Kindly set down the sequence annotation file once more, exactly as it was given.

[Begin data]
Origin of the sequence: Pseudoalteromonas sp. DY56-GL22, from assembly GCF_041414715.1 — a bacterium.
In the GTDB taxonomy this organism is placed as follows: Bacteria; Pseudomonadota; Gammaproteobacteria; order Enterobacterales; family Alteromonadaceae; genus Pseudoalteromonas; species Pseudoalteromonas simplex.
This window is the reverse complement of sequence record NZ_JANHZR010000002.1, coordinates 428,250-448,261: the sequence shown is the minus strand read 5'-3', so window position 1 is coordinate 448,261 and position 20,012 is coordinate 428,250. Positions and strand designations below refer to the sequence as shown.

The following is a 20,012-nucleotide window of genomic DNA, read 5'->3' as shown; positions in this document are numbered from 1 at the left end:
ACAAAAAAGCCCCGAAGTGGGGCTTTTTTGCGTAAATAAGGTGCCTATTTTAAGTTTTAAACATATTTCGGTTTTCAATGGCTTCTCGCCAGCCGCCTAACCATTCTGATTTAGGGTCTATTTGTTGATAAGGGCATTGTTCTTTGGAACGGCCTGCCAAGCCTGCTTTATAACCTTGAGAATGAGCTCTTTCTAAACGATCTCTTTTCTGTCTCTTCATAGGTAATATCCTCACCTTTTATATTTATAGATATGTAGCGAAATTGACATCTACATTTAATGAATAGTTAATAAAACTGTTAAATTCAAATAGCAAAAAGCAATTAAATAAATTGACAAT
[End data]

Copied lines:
Origin of the sequence: Pseudoalteromonas sp. DY56-GL22, from assembly GCF_041414715.1 — a bacterium.
In the GTDB taxonomy this organism is placed as follows: Bacteria; Pseudomonadota; Gammaproteobacteria; order Enterobacterales; family Alteromonadaceae; genus Pseudoalteromonas; species Pseudoalteromonas simplex.
This window is the reverse complement of sequence record NZ_JANHZR010000002.1, coordinates 428,250-448,261: the sequence shown is the minus strand read 5'-3', so window position 1 is coordinate 448,261 and position 20,012 is coordinate 428,250. Positions and strand designations below refer to the sequence as shown.

The following is a 20,012-nucleotide window of genomic DNA, read 5'->3' as shown; positions in this document are numbered from 1 at the left end:
ACAAAAAAGCCCCGAAGTGGGGCTTTTTTGCGTAAATAAGGTGCCTATTTTAAGTTTTAAACATATTTCGGTTTTCAATGGCTTCTCGCCAGCCGCCTAACCATTCTGATTTAGGGTCTATTTGTTGATAAGGGCATTGTTCTTTGGAACGGCCTGCCAAGCCTGCTTTATAACCTTGAGAATGAGCTCTTTCTAAACGATCTCTTTTCTGTCTCTTCATAGGTAATATCCTCACCTTTTATATTTATAGATATGTAGCGAAATTGACATCTACATTTAATGAATAGTTAATAAAACTGTTAAATTCAAATAGCAAAAAGCAATTAAATAAATTGACAAT